Book Reviews

Book Review #5: ‘Dylan’s Cosydoze’, by Elsa Joseph. New Generation Publishing, 2017.


The story of young Dylan and his inseparable companion ‘Cosydoze’ (blanket or blankie for my North American readers) is a very sweet one. It employs many traditional methods of storytelling for young readers. For example, there is often a rhyming scheme used and the plot will appeal to both children and parents alike. In particular, Dylan’s temper tantrums and question of ‘are we there yet?’ whilst Mum and Dad are driving will resonate with anyone who has small munchkins of their own. The character of Dylan conjures images of Linus van Pelt from Peanuts with his cosydoze; the style of artwork is also reminiscent of said comic strip. Elsa Joseph does an excellent job conveying a sense of exasperation and later relief when Dylan loses his blanket during a trip to his grandmother’s house. After a series of naughty tantrums (after all, he is a very young lad), the cosydoze is found to have been snatched by granny’s dog Sundown. After its return Dylan instantly falls asleep in his crib. Granny has all sorts of activities planned for the adults but they too have fallen into a peaceful slumber after such a chaotic episode. It is a wholesome and very down-to-earth tale which all parents can identify with and imbue with their own experiences while reading it aloud to their children.

Elsa Joseph uses a clean approach to the style of the book itself. Illustrations are front and centre one white backgrounds with one or two sentences to support them. There is no clutter or major distractions from the focal point of the work. The sketches themselves are charming and remind one of Quentin Blake who provided much of the art for Roald Dahl. The rhyming scheme is easy to follow and effective, while the environment of granny’s house is welcoming and provides a sense of comfort to the reader. Perhaps the greatest strength of the short story lies in how Elsa Joseph has used a mundane, everyday situation as the structure for such a sweet tale; at some point every parent will have experienced their child forgetting a favourite toy or indispensable item at home during a road trip. In conclusion, ‘Dylan’s Cosydoze’ is definitely worth picking up as a quick bedtime story for your kids. Just make sure they have their own blankets close at hand before you begin.


-A wholesome and cute story for all ages.

-Charming illustrations for every page.

-Effective use of rhyming and wordplay.

-A warm and comforting environment.

-Depiction of a very realistic situation in a playful manner.

-Short and simple sentence structure for young readers.

Areas for Improvement:

-The resolution of the title page (the title itself is blurry as a result of low dpi scanning).

-Perhaps a final ‘end’ page for paperback editions.

-Dylan’s skin appears a bit ‘splotchy’ in a few illustrations (this is perhaps intentional so feel free to disregard).

Rating: 8.5/10 (adult) 8/10 (young readers)
Book Reviews

Book Review #4: ‘Stories to Read by Candlelight’, by Jean Lorrain (translated by Patricia Worth). Ensorcellia, an imprint of Odyssey Books, 2019.


The various eerie and whimsical tales included in this book cover a wide range of themes primarily centred around life in Paris during the 18th century. In particular, one thing is made clear to the reader regarding the chapters’ literary styles and use of flowery vocabulary; these tales are clearly designed to be read by candlelight to a listening audience as implied by the collection’s title. For example, when discussing the song about Marjolaine, in which she is whisked away upside-down by a tempest, the author remarks that she reminds him of the ‘beautiful, robust Norman women’ his grandmother used to mention. Without an adult reader to explain such terms a lot of the vocabulary employed in this book will likely go over the heads of young readers. Also, the distinctly French theme of settings and characters may not be as easily related to by audiences here in the UK or abroad. This came across as most striking when mention was made of ‘houses in the style of Louis XIII’ in describing the architecture. Along with advanced historical terminology there is also a fair amount of fantastical language employed in dealing with beings such as fairies or mean-spirited mice. However, despite the somewhat tricky language for young readers the stories themselves are intriguing.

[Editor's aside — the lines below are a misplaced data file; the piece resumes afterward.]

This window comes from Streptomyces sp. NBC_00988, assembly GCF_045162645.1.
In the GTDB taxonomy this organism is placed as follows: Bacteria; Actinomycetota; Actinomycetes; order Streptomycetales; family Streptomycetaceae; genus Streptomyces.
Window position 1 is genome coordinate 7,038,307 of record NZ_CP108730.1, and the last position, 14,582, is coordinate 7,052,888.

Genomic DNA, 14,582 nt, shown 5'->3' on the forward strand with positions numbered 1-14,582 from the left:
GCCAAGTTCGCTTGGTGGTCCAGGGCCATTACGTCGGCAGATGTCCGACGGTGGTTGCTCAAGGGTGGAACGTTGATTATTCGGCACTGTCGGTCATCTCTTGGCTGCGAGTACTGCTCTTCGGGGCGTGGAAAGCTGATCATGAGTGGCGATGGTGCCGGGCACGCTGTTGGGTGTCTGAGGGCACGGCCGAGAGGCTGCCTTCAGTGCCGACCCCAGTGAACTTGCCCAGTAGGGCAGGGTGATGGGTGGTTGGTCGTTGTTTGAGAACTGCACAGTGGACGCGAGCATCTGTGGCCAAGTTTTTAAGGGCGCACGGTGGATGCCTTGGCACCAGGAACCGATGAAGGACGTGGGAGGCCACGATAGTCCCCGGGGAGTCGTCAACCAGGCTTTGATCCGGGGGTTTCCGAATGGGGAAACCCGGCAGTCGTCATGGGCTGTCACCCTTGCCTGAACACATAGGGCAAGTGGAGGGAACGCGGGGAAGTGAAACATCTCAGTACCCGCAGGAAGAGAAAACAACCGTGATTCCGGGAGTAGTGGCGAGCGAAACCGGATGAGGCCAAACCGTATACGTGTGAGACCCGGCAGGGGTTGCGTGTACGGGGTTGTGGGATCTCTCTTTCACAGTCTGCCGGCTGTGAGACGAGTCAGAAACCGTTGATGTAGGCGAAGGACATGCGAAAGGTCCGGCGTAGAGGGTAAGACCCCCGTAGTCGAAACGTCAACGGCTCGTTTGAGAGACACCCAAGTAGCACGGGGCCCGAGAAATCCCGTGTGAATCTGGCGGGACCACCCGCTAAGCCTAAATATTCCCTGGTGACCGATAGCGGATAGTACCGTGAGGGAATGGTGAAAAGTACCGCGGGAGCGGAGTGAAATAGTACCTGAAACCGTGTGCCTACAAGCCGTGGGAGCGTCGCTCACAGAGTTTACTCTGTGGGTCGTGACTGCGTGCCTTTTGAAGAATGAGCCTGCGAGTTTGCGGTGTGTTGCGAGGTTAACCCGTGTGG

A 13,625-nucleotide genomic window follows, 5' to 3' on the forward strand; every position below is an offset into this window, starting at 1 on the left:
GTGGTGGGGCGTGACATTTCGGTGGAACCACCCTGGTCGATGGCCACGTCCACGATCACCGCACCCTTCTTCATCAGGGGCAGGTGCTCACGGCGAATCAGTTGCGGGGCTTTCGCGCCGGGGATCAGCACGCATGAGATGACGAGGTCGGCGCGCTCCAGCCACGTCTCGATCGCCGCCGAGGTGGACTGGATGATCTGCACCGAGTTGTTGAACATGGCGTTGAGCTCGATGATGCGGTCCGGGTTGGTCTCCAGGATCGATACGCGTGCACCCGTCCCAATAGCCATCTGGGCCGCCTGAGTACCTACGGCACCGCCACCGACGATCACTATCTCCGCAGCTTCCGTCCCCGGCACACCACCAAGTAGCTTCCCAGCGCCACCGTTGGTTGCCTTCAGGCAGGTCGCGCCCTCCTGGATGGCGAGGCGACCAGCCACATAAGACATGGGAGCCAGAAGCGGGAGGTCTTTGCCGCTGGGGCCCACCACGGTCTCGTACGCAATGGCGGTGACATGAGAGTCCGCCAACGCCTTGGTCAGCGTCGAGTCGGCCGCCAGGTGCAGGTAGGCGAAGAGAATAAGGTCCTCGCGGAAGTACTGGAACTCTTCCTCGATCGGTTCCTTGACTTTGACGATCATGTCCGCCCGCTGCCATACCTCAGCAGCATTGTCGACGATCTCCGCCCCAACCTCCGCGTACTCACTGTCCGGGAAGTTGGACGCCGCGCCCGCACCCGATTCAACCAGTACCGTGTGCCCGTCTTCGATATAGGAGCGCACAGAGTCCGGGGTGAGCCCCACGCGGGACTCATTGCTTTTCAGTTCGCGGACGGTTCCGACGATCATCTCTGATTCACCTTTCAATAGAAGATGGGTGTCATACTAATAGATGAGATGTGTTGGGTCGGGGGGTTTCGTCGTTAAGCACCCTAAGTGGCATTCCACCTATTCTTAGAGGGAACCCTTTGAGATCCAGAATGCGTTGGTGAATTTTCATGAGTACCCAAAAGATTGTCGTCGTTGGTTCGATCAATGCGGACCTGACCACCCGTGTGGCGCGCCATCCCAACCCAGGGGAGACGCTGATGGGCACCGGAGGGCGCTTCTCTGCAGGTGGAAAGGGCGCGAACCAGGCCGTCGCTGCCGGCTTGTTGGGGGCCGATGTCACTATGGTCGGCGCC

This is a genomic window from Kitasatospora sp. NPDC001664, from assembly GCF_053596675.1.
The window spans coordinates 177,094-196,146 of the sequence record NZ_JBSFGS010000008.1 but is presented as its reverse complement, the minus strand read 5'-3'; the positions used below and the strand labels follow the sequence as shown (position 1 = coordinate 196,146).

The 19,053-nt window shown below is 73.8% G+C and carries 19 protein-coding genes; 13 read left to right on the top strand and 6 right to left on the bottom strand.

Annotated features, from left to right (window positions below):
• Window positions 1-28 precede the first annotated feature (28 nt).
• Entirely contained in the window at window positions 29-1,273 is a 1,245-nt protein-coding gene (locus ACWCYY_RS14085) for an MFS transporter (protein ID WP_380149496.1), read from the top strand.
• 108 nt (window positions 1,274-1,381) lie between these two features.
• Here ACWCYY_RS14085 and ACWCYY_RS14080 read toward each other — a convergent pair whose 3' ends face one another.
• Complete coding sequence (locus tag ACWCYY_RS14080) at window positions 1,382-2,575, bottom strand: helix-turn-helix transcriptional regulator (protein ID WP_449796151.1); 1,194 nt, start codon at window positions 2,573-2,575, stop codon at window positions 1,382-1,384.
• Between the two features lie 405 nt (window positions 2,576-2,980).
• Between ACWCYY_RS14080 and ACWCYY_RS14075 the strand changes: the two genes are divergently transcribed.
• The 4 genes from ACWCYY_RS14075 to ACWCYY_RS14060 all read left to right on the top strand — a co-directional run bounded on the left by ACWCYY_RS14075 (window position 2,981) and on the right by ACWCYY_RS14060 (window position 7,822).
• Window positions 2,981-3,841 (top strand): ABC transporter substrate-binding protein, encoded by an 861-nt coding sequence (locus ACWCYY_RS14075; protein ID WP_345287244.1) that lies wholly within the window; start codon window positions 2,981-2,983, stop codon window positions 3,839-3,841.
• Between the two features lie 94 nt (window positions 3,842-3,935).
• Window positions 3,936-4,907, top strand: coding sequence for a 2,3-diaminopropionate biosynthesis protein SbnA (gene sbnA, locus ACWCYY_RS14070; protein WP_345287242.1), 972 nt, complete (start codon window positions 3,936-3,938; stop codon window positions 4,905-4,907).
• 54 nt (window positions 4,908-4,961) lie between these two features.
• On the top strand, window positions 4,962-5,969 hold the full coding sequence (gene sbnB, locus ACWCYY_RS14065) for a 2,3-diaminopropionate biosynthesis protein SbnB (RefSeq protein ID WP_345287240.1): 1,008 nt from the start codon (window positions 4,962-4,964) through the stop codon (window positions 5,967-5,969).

The characters are often from aristocratic backgrounds and are shown in morbid or dire circumstances. One of the most memorable tales involves a Queen Maritorne appearing as an apparition to a young boy Wilhem; their interaction is described in a lot of detail and conveys his sense of dread quite well. There are also several elements of fantasy included throughout the stories, ranging from fairies to living tapestries. Altogether these historical and fictional elements mix well and end up developing into interesting scenarios. The narrative is generally focused on portraying characters themselves in detail rather than the surrounding environment. When read aloud as intended young readers will certainly find the tales amusing with a balanced level of spookiness for ages 5 through 10. This is one to save for a windy Halloween evening when the kids are in need of some ghost stories.

In order to break up the various chapters of this collection the author Jean Lorrain intersperses brief remarks about one Norine telling these stories to the author and his cousins in the linen rooms of the old spinsters’ accommodations at the time. This adds a personal touch to the stories themselves. Patricia Worth has also done an excellent job in translating the original French for English-speaking audiences; she has maintained an appropriate level of the eloquent vocabulary while also making it accessible. The stories are further supported by black and white silhouette-style art by Erin-Claire Barrow. Her illustrations are minimalist by design and supplement the stories well in their refined style (this book largely focuses on the French aristocracy after all). While this book would likely prove too difficult for young readers to go through by themselves it could definitely be narrated aloud to them with success. Older children between the ages of perhaps 5 through 10 would fare better with the language, but in either case having an adult to develop character voices and guide them through is recommended.